Byron Allen, who put in a $10 billion bid for The Walt Disney Co.’s traditional TV assets, said he’s ready to buy when Disney is ready to sell.
Allen, speaking on CNBC, said that he has spoken with Disney CEO Bob Iger, but Disney has indicated that it is not yet ready to sell the assets, which include ABC, local TV stations and cable networks like FX and National Geographic, and it might decide not to.
But Allen said that when Disney does decide to sell, obtaining financing for the $10 billion deal will not be a problem. “There’s plenty of capital to buy assets like this,” he said.
The real problem with any deal involving Disney’s television assets is obtaining government approvals and Allen Media Group is more likely to be able to pass regulatory muster than other potential buyers, he said.
“A lot of folks out there have plenty of cash, but they can’t do it,” Allen said. “I don’t think the tech companies can get it done. Tech companies can’t buy a lemonade stand. I don’t think Washington, D.C., is going to roll out the red carpet for them. A lot of the media companies are too big to do it and I don’t think D.C. will be supportive of private equity and hedge funds buying these types of assets.”
Allen said ABC and the local stations were important assets because so many people still get their news from the network and its stations.
“They’re going to be really careful with who they approve and it’s going to be an owner-operator like me,“ he said. “I’ve invested a little over a billion dollars buying ABC, NBC, CBS and Fox affiliates around the country. Local news is very important.”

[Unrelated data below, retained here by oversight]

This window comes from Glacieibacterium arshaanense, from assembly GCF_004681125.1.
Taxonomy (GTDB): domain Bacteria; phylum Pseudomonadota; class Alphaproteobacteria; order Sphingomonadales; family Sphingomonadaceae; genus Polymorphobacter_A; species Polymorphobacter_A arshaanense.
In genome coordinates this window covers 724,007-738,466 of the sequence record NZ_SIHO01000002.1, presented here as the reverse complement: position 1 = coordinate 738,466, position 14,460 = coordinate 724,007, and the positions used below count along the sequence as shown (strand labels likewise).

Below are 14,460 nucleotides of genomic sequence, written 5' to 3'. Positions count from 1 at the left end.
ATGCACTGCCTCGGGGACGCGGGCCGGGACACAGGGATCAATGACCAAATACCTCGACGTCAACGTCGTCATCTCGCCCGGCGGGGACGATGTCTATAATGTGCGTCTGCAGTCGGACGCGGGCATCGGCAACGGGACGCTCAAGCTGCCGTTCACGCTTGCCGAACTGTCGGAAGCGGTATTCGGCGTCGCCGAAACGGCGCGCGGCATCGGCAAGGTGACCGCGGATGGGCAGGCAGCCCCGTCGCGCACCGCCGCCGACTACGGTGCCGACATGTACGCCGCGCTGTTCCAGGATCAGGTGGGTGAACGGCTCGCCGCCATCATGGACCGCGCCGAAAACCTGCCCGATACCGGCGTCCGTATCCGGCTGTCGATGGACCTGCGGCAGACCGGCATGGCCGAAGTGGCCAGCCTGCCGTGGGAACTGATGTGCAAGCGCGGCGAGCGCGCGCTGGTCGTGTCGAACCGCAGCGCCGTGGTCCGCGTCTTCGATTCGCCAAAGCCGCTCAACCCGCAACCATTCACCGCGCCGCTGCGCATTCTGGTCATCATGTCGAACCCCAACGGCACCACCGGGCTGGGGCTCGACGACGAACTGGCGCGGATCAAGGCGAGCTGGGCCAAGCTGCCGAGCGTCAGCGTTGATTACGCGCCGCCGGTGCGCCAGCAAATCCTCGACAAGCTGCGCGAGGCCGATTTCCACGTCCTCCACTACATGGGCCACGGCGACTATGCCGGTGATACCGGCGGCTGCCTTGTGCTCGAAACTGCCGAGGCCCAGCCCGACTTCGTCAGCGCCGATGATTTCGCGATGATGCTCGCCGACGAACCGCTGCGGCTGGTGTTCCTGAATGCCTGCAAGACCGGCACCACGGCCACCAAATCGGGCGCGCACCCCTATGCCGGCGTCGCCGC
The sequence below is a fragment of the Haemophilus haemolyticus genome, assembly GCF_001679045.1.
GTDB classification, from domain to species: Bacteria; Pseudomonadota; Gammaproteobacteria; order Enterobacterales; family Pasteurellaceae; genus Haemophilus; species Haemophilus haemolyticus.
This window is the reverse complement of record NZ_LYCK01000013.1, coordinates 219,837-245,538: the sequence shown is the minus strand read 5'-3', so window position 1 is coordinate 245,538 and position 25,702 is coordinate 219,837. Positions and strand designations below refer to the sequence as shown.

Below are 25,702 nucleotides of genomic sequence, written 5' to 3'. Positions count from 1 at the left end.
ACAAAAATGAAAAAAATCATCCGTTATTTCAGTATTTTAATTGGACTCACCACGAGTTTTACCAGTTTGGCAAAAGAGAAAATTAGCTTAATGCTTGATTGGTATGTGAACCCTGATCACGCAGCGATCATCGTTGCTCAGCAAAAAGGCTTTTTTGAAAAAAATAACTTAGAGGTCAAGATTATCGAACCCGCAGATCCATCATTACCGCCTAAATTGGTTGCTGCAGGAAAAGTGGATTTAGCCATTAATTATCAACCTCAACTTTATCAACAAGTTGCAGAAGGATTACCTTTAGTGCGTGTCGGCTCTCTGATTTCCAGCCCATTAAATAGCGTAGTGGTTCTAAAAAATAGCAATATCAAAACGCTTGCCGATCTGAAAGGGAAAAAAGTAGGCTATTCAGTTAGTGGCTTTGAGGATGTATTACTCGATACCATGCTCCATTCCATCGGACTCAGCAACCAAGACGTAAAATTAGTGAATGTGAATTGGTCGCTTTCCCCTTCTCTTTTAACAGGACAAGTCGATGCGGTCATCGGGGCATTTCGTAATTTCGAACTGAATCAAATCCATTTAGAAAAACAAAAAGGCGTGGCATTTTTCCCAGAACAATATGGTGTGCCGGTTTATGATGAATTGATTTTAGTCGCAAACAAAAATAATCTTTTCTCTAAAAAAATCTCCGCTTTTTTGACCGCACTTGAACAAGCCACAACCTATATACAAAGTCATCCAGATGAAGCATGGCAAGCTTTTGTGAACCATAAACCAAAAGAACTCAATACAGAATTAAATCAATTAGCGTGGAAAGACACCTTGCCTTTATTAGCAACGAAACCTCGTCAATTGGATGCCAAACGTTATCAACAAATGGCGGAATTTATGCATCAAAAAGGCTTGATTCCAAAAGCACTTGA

Allen noted that Iger, who indicated in July that the television assets may not be “core” to Disney, has not yet decided to sell them.
“Bob and I have been talking for some time,” Allen said. “We said we’re ready to go when you’re ready to go. Now they may never be ready … but if they are serious about doing it, we’re ready to go.”
Even if Disney decides not to sell, Allen said there were other television assets that are likely to go on the block.
“Folks are going to need to sell so they can fund their streaming initiatives,” he said. “We believe in linear and streaming. We’re seeing something we’ve never seen before. These 100-year-old legacy companies are having to reinvent themselves. They’re trying to build a new airplane while they’re flying their old airplane mid-air.”
Allen said the traditional media assets are still valuable and that he would be able to run them in a more efficient manner.
"I'm a firm believer that Americans are never going to wake up and say: ‘I don’t want local news. I don’t want college football. I don’t want NFL football,’ ” Allen said. “So I’m highly confident that these local television stations are going to have a great deal of value well into the next decade.”
Allen added that he started his company from his kitchen table. “I’ve had to learn how to produce things very efficiently and I’ve been able to take certain assets and spend less to achieve more,” he said. “So I think we can do quite well if given the opportunity to buy an asset like this.”
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Jon has been business editor of Broadcasting+Cable since 2010. He focuses on revenue-generating activities, including advertising and distribution, as well as executive intrigue and merger and acquisition activity. Just about any story is fair game, if a dollar sign can make its way into the article. Before B+C, Jon covered the industry for TVWeek, Cable World, Electronic Media, Advertising Age and The New York Post. A native New Yorker, Jon is hiding in plain sight in the suburbs of Chicago.